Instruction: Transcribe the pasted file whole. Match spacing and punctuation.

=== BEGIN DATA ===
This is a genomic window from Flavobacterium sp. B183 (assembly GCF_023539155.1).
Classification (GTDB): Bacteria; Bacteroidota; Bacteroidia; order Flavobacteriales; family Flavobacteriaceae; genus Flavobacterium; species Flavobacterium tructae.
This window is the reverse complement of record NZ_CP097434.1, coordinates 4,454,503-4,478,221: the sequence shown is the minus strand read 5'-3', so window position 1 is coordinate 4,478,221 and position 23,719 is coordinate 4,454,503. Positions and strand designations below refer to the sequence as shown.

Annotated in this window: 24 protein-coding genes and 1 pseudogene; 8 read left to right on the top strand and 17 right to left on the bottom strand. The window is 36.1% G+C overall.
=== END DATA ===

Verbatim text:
This is a genomic window from Flavobacterium sp. B183 (assembly GCF_023539155.1).
Classification (GTDB): Bacteria; Bacteroidota; Bacteroidia; order Flavobacteriales; family Flavobacteriaceae; genus Flavobacterium; species Flavobacterium tructae.
This window is the reverse complement of record NZ_CP097434.1, coordinates 4,454,503-4,478,221: the sequence shown is the minus strand read 5'-3', so window position 1 is coordinate 4,478,221 and position 23,719 is coordinate 4,454,503. Positions and strand designations below refer to the sequence as shown.

Annotated in this window: 24 protein-coding genes and 1 pseudogene; 8 read left to right on the top strand and 17 right to left on the bottom strand. The window is 36.1% G+C overall.